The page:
Posted by: oikosasa | June 28, 2013

Exploitation-interference link

How interference competition affect population dynamics is explored in the new Early View paper in Oikos “Linked exploitation and interference competition drives the variable behavior of a classic predator–prey system” by John P. DeLong and David Vasseur. Here’s John’s background story and summary:

We had a hunch. While trying to understand how interference competition works, we began to suspect that traits that influenced the rate at which consumers encountered their resources would also influence the rate at which consumers encountered each other. Maybe some measure of exploitation competition would therefore be related to a measure of interference competition.

Figure 1. Traits that influence the rate of consumer-resource encounters might also influence the rate of consumer-consumer encounters, generating a link between exploitation and interference competition.

Figure 1. Traits that influence the rate of consumer-resource encounters might also influence the rate of consumer-consumer encounters, generating a link between exploitation and interference competition.

 

To find out, we measured foraging rates in the classic Didinium nasutum – Paramecium aurelia predator-prey system. By measuring foraging rates at different levels of both the predator and the prey, we could fit a functional response to the data and retrieve estimates of parameters that reflect the magnitude of these forms of competition. If there was any variation in those parameters, we would expect it to be correlated.

Delong2

Figure 2. Here a Didinium nasutum is consuming a Paramecium bursaria.

We created 16 different populations and nudged them in different directions – they received varying amounts of nutrients, varying amounts of prey and predators, and were allowed to grow for different amounts of time. Then we pulled individuals from the populations and conducted the foraging experiments, once for each population separately. Our functional response included the power-law form of interference – mutual interference – and the standard ‘a’ parameter that characterizes exploitation. Across the populations, exploitation was strongly correlated with interference.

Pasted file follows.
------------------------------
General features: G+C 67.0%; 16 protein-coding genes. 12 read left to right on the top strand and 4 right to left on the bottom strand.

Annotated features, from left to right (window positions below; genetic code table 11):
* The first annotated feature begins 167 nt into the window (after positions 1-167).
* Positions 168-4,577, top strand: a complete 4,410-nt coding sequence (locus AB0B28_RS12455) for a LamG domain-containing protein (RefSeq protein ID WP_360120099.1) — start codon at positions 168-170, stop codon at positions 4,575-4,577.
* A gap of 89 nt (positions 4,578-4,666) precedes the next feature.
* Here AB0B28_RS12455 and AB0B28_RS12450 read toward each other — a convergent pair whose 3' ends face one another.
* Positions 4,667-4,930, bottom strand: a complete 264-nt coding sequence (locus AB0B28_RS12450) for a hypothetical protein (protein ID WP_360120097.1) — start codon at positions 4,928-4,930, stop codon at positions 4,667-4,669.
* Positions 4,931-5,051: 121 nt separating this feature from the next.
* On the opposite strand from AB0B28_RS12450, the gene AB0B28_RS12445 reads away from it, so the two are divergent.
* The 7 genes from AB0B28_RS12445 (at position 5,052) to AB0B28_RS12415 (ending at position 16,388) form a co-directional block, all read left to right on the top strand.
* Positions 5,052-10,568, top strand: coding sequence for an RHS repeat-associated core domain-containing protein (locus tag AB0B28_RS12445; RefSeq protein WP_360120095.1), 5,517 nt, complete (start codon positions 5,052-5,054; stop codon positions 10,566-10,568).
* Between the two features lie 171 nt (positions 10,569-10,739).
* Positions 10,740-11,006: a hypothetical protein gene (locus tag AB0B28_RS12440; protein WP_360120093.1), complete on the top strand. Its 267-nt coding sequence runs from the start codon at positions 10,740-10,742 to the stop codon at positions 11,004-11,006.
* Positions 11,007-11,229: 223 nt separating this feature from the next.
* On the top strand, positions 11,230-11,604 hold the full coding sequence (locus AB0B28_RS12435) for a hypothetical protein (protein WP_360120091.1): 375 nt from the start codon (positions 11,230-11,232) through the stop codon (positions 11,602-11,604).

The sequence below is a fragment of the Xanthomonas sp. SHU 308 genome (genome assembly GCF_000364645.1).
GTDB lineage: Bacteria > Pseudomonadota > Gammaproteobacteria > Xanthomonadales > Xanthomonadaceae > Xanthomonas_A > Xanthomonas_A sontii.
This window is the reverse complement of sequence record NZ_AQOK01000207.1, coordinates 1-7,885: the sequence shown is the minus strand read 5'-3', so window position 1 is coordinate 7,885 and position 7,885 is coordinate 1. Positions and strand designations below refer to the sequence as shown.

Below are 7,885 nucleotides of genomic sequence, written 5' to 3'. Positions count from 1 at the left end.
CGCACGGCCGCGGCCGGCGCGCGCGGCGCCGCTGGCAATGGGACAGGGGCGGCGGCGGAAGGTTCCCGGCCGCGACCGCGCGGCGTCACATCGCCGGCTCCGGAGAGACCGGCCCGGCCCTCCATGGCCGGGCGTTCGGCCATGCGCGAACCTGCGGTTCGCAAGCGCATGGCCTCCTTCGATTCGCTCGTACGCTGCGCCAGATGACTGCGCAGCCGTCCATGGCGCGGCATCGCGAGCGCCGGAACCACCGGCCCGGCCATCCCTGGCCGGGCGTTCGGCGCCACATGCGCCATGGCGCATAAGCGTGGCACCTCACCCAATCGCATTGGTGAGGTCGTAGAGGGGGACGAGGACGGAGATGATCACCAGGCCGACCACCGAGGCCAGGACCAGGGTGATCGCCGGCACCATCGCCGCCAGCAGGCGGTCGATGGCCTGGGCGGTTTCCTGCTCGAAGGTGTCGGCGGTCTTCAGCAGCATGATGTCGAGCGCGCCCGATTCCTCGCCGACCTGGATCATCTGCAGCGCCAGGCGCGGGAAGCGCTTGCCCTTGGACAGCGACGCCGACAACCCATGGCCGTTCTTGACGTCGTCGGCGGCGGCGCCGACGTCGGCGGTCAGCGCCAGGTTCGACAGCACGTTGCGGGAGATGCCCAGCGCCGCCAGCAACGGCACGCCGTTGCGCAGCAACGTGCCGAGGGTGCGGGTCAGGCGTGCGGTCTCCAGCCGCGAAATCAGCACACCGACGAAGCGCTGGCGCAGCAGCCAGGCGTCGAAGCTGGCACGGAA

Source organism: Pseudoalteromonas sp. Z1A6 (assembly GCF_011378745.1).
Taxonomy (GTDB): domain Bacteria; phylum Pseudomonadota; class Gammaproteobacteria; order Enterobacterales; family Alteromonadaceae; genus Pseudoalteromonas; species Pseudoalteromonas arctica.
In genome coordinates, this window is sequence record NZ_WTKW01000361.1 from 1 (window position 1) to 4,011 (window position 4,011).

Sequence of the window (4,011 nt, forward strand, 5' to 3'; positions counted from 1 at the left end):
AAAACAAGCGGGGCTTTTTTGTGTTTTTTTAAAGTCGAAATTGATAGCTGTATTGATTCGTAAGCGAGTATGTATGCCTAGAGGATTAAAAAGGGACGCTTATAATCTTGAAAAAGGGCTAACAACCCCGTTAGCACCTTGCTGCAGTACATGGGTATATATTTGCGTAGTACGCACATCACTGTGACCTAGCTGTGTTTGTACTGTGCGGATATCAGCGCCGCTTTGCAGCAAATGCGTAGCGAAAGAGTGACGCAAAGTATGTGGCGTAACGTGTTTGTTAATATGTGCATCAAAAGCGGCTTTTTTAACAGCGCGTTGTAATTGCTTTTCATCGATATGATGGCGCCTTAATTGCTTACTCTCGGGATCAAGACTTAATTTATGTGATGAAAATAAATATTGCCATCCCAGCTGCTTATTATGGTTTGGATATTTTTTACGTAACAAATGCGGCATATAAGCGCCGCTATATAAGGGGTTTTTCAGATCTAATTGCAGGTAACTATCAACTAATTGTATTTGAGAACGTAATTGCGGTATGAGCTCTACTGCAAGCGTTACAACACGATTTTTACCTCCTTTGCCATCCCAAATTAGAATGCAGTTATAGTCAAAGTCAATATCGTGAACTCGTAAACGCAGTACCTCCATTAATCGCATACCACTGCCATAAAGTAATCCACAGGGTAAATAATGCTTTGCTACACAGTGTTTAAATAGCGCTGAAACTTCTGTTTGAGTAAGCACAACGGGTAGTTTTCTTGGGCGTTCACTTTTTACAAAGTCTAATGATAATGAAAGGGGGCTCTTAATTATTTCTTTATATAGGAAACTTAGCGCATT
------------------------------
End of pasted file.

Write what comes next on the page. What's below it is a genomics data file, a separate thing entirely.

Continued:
Figure 3. Interference competition (which gets more intense as it gets more negative) is strongly and positively related to exploitation competition (a).

Figure 3. Interference competition (which gets more intense as it gets more negative) is strongly and positively related to exploitation competition (a).

 

Turns out we weren’t the first ones to suspect this. In 1954, Park suggested that the two forms of competition might be linked, but since that time research into competition has largely investigated interference separately from exploitation. Keeping them separate is likely to obscure how competition influences ecological and evolutionary dynamics, especially given that interference can have a rather strong impact on foraging rates.

For example, the Didinium – Paramecium is famous for having highly variable dynamics. Usually, dropping a few Didinium into a plate full of Paramecium leads to one cycle of growth followed rapidly by the extinction of both populations. However, slowing everything down can lead to more oscillatory behavior. These variable dynamics are easily explained by the link between exploitation and interference, with low interference and low exploitation leading to oscillatory dynamics, intermediate competition values leading to stabilized dynamics, and higher values of both leading to deterministic extinction.

Figure 4. Predator-prey dynamics, here simulated for Didinium – Paramecium, vary from oscillatory to deterministic extinction due to the correlated nature of the interference and exploitation parameters.

Figure 4. Predator-prey dynamics, here simulated for Didinium – Paramecium, vary from oscillatory to deterministic extinction due to the correlated nature of the interference and exploitation parameters.

 

We also found a way to modify the mathematical formulation for the ‘a’ parameter that generates the kind of exploitation-interference relationship we observed. This model suggests that the rate of travel of the predator is an important driver of both forms of competition, bringing a measurable trait to bear on this problem.

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